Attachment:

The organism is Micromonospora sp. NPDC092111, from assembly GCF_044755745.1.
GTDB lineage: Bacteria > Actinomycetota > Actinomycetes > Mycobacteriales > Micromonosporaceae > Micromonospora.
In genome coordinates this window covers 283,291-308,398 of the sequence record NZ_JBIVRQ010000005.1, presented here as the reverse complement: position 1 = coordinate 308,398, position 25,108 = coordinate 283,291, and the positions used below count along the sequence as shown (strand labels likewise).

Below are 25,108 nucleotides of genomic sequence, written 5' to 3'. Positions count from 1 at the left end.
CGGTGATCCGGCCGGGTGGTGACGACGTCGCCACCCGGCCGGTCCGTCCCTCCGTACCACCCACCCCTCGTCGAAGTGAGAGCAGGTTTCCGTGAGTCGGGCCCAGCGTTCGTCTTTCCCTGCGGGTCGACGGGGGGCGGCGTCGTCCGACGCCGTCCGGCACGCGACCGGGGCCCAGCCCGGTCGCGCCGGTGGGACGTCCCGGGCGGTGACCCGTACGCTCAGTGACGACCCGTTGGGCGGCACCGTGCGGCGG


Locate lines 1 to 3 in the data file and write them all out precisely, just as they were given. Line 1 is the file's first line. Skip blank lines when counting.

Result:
The organism is Micromonospora sp. NPDC092111, from assembly GCF_044755745.1.
GTDB lineage: Bacteria > Actinomycetota > Actinomycetes > Mycobacteriales > Micromonosporaceae > Micromonospora.
In genome coordinates this window covers 283,291-308,398 of the sequence record NZ_JBIVRQ010000005.1, presented here as the reverse complement: position 1 = coordinate 308,398, position 25,108 = coordinate 283,291, and the positions used below count along the sequence as shown (strand labels likewise).